Warning: Creating default object from empty value in /nfs/c03/h02/mnt/56080/domains/logos.nationalinterest.in/html/wp-content/themes/canvas/functions/admin-hooks.php on line 160

займ на карту онлайнонлайн займы

Tag Archives | DVG

Linguistic States in India

In an otherwise uneventful journey, recently, I had the pleasure of talking to a bus driver who was plying between Indian states A and  B. He was ruing about how commercial and other state transport vehicles(from the ‘other’ states) do not let you overtake based on the letter code on your number plate.

Anecdotes are the lowest forms of data, that is if it can be considered data at all. That said, the story about overtaking(or the lack of it) is an excellent example of how linguistic sub-nationalism surfaces in India.

The movement for linguistic states in India existed much before Independence, but became a reality due to the unfortunate death of Potti Sriramulu who fast unto death for the creation of a separate Andhra Pradesh. Linguistic states are a now reality and have, depending upon the situation, been a matter of great elation and/or chaos.

Language cloud

Creation of linguistic states has had many advantages but it has also had several negative effects. First, boundary tensions exist between several states. Second, water-sharing agreements between higher and lower riparian regions are still not sorted. Third, multilingual scholarship has been a serious casualty  —  it has become the job of another state to promote their own language.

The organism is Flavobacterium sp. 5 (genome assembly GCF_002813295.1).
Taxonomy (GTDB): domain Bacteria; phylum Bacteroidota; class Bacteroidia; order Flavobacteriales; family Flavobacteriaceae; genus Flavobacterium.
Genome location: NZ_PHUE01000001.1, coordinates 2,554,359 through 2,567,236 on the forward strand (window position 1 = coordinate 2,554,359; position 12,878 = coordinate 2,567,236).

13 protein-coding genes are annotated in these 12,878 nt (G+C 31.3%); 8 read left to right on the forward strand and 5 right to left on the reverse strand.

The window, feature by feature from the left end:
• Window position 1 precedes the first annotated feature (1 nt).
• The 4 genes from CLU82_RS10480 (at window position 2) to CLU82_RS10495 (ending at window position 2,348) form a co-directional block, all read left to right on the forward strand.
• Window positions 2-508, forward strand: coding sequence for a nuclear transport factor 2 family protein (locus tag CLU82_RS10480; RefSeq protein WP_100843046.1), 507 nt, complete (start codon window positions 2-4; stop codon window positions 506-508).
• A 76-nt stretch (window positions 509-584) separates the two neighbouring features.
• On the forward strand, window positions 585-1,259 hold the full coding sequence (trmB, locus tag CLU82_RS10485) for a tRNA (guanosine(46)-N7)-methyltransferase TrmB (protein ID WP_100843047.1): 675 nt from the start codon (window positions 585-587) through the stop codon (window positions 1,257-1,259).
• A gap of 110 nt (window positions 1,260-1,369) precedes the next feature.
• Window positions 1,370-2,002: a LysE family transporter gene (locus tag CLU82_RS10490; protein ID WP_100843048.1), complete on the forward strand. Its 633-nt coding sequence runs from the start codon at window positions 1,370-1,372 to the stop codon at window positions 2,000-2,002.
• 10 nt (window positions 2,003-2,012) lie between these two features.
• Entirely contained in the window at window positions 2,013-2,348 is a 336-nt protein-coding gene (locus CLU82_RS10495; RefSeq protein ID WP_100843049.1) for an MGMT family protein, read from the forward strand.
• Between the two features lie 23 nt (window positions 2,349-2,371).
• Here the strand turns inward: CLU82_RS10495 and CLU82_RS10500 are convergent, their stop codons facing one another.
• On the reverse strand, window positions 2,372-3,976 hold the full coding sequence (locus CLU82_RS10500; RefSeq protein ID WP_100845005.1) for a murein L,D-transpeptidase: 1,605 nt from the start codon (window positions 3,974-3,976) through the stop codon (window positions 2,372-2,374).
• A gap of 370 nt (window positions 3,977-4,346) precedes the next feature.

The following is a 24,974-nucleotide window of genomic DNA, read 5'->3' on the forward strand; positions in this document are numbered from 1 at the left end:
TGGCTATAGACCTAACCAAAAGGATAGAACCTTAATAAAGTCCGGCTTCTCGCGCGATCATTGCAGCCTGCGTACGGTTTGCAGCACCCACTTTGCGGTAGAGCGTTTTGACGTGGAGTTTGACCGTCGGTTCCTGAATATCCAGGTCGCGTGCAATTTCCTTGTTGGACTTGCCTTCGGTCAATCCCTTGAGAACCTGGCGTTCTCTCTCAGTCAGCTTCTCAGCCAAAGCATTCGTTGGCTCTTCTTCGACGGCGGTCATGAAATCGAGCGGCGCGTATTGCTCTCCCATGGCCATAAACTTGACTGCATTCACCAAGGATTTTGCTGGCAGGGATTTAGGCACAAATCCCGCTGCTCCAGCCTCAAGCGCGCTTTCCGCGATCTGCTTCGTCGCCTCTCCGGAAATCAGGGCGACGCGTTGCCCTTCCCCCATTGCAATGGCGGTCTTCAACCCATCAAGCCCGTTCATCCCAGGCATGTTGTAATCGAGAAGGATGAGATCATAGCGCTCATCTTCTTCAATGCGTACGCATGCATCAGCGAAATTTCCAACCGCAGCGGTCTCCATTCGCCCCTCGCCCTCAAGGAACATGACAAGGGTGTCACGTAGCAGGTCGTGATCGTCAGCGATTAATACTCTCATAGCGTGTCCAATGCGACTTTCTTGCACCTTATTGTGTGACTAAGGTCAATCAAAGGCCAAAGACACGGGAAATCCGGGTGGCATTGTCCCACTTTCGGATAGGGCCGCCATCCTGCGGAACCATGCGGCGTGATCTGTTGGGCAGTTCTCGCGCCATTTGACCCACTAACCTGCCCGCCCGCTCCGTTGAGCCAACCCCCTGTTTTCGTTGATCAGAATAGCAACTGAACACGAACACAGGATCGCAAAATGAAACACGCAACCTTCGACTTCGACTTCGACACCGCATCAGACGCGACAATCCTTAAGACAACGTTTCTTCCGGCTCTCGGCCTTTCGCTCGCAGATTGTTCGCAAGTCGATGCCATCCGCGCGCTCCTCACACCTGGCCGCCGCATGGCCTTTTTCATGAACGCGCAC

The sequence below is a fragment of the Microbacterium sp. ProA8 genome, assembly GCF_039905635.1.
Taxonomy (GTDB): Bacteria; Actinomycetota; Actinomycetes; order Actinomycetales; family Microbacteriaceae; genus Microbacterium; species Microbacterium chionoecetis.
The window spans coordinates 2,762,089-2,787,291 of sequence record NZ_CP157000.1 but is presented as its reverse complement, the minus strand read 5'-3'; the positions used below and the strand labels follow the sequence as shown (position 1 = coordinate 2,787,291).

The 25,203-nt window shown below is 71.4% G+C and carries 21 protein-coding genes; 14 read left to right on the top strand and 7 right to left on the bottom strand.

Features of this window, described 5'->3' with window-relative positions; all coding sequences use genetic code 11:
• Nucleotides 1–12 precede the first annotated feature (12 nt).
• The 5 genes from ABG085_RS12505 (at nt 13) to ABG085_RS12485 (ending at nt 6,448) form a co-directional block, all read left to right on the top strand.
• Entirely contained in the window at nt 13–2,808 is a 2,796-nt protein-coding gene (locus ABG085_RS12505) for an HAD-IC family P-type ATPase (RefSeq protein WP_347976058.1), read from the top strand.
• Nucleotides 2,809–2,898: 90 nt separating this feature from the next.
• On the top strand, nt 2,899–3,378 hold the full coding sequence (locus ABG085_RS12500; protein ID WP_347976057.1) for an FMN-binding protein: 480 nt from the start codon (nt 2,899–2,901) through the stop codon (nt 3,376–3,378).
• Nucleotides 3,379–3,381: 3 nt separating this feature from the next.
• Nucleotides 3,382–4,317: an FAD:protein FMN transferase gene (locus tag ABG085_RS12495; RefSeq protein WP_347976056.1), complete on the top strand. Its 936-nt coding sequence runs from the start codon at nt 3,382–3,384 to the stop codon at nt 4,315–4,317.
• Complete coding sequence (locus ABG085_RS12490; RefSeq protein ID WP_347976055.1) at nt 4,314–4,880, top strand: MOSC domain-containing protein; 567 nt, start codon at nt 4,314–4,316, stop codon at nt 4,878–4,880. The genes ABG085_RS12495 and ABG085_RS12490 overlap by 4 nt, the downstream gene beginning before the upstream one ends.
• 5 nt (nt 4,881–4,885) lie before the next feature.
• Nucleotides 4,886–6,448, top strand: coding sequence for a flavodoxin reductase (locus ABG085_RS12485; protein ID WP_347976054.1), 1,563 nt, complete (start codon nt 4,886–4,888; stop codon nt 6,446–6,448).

It is undeniable that strong sentiments are attached to languages. The sub-continent itself has witnessed civil wars and creation of an independent nation on the basis of a language. Therefore, it is important to be cognisant about this sentiment, but it is also important to ensure that sentiments do not get the better of us.

In his excellent essay titled State Name and Linguism in  Public Affairs in 1972, the Kannada poet and intellectual D.V Gundappa, says the following

 Emphasising the linguistic element in the nomenclature of the Provincial states in India is a way of promoting separatism and disharmony. (…) The names of the Provincial States should not be such that they could be used as a handle by a fanatic of any kind. Language is emphatically such, as much as Religion. The name could no harm if it is based upon locality or town or upon a  historic dynasty now extinct and incapable of separatist or offensive sentiment — like Kadamba or Chola. If unprovocative is not found , the best course would be to assign a number to the State. The names of States given in Schedule I to the constitution may be rearranged in alphabetical order and numbered consecutively so that they will be known as State the Eighth, State the Fifteenth, State the Twentieth and so on. This may not be the most convenient nomenclature. It may put great strain on memory. But at whatever cost, our provincialism must be subordinated to our nationalism.

Although DVG’s suggestion about numbering the states is not too practical, it raised extremely valid points, especially at a time when the fervour for linguistic states was at its peak.  It is therefore important for us to now ask similarly important questions: Are linguistic states a ticking countdown for something bad? Will linguistic states continue to strengthen the Indian state with a sub-nationalist layer? Is the linguistic organisation of states truly successful both economically and culturally?